You can get fancier because if your first hold-out matte which had black letters on a clear background had slightly oversized or off-set letters compared to the white letters, then you would be creating a black drop-shadow around the white letters once you exposed the white letters over the background, because the white areas would not have filled all the black areas.

And of course, you can get even fancier and matte moving objects, like people, spaceships, etc. over that background by using hold-out mattes.

There are some examples here:
http://en.wikipedia....iki/Compositing
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#5 David Mullen ASC

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Posted 28 August 2011 - 09:39 AM

Yes, most extreme changes are done by changing the f-stop in mid-shot ("stop pull") and yes, there's a change in depth of field. Some cameras allow a shutter angle change, but generally you are limited to one-stop or two-stops worth of change (180 to 90 or 45 degrees) and then there's a change in motion blur, which may or may not be worse than a change in depth of field.

Of course, you could also change frame rate, which would change exposure, but that may also be noticeable.

Any process for transferring video to film generally requires getting images converted to whole frames (progressive) and at a frame rate close to 24 fps. So in the case of shooting something in PAL interlaced-scan, which is 50i at 25 fps, you just combine every two fields into one frame to create 25P more or less, and then it gets transferred one frame at a time to film. But since the film will be projected at 24 fps, but was shot defacto 25 fps, it will be very slightly slow-motion when shown. Sound will have to be corrected to match.

In the case of NTSC interlaced-scan photography, you'd have to combine 60 fields into 24 frames, which is more complicated. Some fields may be dropped or combined. But even that's easier than if you had shot 30P because then you only have 30 images to combine into 24 images, which is harder.

Same goes for transferring 24 fps film to NTSC, you basically have to convert 24 frames into 60 fields. See:
http://en.wikipedia....ki/2:3_pulldown

Yes, for TV shows shot on film but intended for showing in NTSC TV broadcast, it would make sense to shoot at 30 fps. And a few were. Trouble is that a lot of these shows were also sold to PAL countries and had to be shown at 50i / 25 fps there, and it was easier to convert them to PAL if they were shot at 24 fps instead of 30 fps. Also, you burn less film at 24 fps than 30 fps, and TV shows have tight budgets (hence the move to 3-perf instead of 4-perf 35mm) and since U.S. TV stations showed Hollywood movies all the time, shot at 24 fps, it just made sense to shoot TV shows at the same frame rate since there was so much 2:3 pulldown telecine work being done anyway, and viewers were used to the 2:3 pulldown artifacts. In fact, some people felt that 30 fps film transferred to NTSC looked more "video-ish" because of the smoother motion and lack of pulldown artifacts.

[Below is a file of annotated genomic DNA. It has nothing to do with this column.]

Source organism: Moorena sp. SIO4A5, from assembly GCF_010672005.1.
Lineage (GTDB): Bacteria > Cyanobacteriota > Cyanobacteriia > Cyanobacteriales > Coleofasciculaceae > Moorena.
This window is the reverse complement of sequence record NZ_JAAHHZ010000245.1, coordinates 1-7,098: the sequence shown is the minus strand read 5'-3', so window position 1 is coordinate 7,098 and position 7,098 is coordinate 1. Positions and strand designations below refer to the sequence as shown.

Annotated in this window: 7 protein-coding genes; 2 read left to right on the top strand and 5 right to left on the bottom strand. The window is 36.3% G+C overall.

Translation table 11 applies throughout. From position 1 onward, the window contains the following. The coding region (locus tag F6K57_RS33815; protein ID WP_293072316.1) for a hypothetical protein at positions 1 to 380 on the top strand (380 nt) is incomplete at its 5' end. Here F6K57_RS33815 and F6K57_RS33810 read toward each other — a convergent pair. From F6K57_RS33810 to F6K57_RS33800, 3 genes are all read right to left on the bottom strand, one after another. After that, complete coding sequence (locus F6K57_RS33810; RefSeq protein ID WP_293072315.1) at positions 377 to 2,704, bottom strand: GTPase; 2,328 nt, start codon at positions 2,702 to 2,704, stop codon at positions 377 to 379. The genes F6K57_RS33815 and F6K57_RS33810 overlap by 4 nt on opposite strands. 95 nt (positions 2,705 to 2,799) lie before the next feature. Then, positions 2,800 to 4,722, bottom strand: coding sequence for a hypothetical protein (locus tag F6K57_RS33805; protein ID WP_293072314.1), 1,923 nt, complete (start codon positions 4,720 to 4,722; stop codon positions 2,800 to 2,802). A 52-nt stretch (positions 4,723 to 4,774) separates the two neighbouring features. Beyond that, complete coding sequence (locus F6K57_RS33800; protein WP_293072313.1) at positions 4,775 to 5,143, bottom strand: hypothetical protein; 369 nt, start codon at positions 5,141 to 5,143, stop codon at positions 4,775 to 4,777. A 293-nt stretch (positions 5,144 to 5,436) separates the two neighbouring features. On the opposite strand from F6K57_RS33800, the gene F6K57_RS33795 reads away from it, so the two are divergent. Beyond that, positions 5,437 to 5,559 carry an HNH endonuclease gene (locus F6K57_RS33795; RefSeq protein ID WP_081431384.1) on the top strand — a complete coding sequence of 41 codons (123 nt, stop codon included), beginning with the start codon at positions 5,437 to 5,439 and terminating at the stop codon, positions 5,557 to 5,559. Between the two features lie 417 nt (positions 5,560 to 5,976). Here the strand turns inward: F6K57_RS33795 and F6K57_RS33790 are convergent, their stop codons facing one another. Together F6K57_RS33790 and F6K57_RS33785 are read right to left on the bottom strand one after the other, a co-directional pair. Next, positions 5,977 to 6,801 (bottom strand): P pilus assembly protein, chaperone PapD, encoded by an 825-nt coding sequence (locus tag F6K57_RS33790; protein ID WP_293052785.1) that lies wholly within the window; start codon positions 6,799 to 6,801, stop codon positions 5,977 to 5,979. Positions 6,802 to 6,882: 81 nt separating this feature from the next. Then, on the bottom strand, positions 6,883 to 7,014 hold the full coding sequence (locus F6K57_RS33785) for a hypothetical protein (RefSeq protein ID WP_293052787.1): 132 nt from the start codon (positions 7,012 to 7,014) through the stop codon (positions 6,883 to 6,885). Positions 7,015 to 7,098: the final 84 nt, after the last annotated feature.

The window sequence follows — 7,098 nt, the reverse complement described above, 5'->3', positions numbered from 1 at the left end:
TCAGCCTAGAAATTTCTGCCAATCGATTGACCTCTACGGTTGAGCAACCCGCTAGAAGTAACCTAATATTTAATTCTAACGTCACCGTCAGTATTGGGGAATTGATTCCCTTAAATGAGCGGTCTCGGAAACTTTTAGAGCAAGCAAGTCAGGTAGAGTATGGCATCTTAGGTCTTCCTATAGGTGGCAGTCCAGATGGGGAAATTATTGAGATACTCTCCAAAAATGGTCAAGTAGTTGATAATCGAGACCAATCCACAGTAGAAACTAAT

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#6 David Mullen ASC

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Posted 28 August 2011 - 09:47 AM

Consumer Super-8 cameras had internal reflective meters just like still cameras -- you saw a needle or something showing you what the camera thought you should be exposing at. Otherwise you used an external meter. Professional film cameras don't have built-in meters so cinematographers use external light meters, reflective/spot and/or incident meters.

Back in the early Silent Era days, there weren't a lot of meters though, you based exposure on experience, testing, your eye, etc. and you had some ability in the orthochromatic days when film was developed by eye under a red light to be able to adjust the processing time to get the density where you wanted. On the other hand, film was so slow back then that you were mostly shooting under some form of daylight so it wasn't hard to figure out the exposures. Plus there weren't a lot of stocks of different speeds back then. And you shot a lot back then as a working cinematographer, hundreds of short films a year, so you learned how to expose through practice and repetition.
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#7 Peter Ellner

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Posted 28 August 2011 - 04:28 PM

Thanks David, super thorough and informative. You're great and I appreciate your deep knowledge and ability/willingness to explain things!
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#8 Mei Lewis

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Posted 03 September 2011 - 12:10 PM

My cinematography teacher isn't the most friendly, approachable or helpful guy, and he makes any student feel bad for asking questions, unfortunately :(


He doesn't sound like a very good teacher.

Maybe you can engage him by asking about what his favourite films are, or his favourite techniques. He must have some interest in what he's teaching so maybe you can connect that way.
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#9 James Steven Beverly

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Posted 03 September 2011 - 10:33 PM

My cinematography teacher isn't the most friendly, approachable or helpful guy, and he makes any student feel bad for asking questions, unfortunately :(


Are you paying for film school? If so how much? 'Cause it seems to me, if you're putting out your hard earned cash or your parents hard earned cash for a service that is not being provided to you, YOU are being cheated. If I pay a guy to paint my car and the paint guy gets pissed off because I want to discuss what color I'd like to paint it, you had better believe the owner is gonna hear about it. This guy's JOB is to answer questions. See a LOT of these "professors" are nothing but failures in their chosen profession and the resent the fact that all they can manage is a teaching job 'cause they DID happen to manage to pull a master's degree outta their ass while they were in school. As a result of their resentment for the world at large not recognizing their GOD GIVEN TALENT which THEY think should be OBVIOUS to anyone with half a brain, they turn into bitter, vindictive tyrants. Tin Napoleons who get their Nazi jollies by berating and intimidating the kids in their little classroom kingdom.